[The name of this organic CSA was deleted from this post on January 28, 2009. I have been falsely accused of libel by this CSA and will no longer promote them by using the name of the organization. I only hope that their representatives learn to appreciate the beauty of the First Amendment that we have achieved in this country. As I am open to all opinions and discussions on my site, I maintained their comments even though I disagreed with them.]
[Edited Jan. 30, 2009, to remove link to my former CSA's blog, where the other low mein recipe was posted. Sorry if you wanted a different low mein recipe, but there are plenty online!]


Anonymous said...

Thanks so much for these! We try to do meatless meals at least a few times a week, but our list of choices was getting a bit boring. I love that eating less meat is healthier, cheaper, and much friendlier to our environment. It's one of those win, win, win solutions that families can start using immediately. Thanks for adding some delicious diversity to our weekly menu and for joining us this week for Thrifty Green Thursday!

Cathy said...

Thanks for these recipes! I'm definitely eating a lot less meat. I bought two organic roasting chickens for Costco, and it cost $25!!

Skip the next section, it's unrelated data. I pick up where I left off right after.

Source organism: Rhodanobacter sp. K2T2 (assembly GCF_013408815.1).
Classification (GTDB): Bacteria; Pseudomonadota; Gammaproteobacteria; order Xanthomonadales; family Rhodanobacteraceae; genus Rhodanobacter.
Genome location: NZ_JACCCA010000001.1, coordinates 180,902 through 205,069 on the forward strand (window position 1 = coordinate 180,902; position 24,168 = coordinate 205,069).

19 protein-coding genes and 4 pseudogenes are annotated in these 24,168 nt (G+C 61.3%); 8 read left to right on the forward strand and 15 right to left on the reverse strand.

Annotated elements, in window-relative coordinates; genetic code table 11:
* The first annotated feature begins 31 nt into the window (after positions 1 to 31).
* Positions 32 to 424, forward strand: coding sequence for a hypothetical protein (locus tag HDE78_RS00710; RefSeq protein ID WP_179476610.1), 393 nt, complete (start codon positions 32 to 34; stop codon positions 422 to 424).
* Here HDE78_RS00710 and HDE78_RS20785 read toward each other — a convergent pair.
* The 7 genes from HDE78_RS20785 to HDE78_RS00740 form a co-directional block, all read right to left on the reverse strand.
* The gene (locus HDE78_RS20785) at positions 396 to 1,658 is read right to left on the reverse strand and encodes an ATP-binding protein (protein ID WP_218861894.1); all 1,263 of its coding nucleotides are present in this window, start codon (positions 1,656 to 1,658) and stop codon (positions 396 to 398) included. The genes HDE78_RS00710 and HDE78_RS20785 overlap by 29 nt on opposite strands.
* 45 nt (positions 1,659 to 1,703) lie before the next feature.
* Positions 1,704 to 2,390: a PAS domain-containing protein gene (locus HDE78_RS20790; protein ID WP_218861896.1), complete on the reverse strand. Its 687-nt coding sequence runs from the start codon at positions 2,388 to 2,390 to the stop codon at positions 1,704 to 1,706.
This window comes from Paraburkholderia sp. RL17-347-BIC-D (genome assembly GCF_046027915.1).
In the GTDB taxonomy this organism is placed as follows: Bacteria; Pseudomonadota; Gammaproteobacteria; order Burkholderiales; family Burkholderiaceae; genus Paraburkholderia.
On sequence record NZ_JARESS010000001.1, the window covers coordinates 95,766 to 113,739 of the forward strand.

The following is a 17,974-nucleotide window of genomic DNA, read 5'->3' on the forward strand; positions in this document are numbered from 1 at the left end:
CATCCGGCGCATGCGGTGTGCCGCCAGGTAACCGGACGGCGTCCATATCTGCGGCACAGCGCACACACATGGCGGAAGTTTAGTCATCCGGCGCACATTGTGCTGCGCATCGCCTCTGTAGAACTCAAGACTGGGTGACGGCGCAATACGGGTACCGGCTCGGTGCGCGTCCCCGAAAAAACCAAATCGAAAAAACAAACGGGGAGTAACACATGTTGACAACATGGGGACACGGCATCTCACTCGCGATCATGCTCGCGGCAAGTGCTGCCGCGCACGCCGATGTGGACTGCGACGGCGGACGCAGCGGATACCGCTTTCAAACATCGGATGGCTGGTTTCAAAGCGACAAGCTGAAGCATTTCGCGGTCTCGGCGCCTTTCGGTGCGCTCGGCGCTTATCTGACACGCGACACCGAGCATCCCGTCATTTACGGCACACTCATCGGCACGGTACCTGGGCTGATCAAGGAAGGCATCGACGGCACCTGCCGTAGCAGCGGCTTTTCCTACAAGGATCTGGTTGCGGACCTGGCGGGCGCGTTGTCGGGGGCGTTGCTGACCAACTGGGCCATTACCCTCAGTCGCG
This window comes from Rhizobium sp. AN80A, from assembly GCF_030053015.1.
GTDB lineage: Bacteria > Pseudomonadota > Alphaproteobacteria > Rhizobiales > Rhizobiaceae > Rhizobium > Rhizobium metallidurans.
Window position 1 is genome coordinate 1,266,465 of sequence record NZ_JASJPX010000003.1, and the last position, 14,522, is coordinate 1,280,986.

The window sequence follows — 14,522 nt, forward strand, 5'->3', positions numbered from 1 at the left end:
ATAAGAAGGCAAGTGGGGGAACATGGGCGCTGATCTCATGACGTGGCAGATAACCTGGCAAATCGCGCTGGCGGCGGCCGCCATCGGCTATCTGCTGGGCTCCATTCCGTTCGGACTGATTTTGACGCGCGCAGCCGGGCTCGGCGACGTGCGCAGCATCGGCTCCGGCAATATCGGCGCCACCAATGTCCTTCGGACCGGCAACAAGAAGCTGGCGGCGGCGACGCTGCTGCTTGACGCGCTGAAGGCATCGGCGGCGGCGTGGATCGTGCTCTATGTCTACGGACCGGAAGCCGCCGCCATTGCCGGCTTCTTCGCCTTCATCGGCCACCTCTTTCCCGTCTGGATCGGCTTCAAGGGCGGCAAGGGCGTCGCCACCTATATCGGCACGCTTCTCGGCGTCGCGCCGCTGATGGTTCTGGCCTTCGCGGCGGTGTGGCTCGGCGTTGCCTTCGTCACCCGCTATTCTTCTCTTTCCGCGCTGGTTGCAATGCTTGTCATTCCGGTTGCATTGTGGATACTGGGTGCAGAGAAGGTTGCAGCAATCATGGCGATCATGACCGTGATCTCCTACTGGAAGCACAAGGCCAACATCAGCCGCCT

Rebecca said...

That pita salad looks delicious. We tend to eat a lot of main-course salads. This is actually not that thrifty in many parts of the country where lettuce is out of season for most of the year.

One of my favorite meatless meals lately are peanut noodles. I just make regular spaghetti and add a peanut sauce, which I make in a few moments out of peanut butter, soy sauce, chili paste, ginger, sesame oil, and rice vinegar. Then we top that with whatever raw veggies and condiments we have on hand: thinly-sliced cabbage, matchstick carrots, scallions, peanuts, sesame seeds, etc. Delicious! I figure it costs about $.50/serving.

Thanks for joining us for Thrifty Green Thursday!

Anonymous said...

Meat can be very expensive. There are lots of meatless alternatives for protein sources. The Meatless Monday Campaign website ( has a ton of information on beans, tofu and other cheaper proteins as well as a huge recipe archive.

I'm a mom and work for the Meatless Monday Campaign. I've found that going meatless has a lot of advantages and in today's economy cost is a huge factor. Check out the recipe archive at Meatless Monday. There are lots of family meatless recipes.

I love your Thrifty Green Thursdays!

swish said...

With all these food ideas..where do I get the ingredients? Eating local as much as possible is a challenge. This is why I intern with the Eat Well Guide. We've teamed up with Consumers Union (publisher of Consumer Reports) to issue the Local, Organic Thanksgiving Challenge this year. Will you join us? And share a recipe? Read more on the Green Fork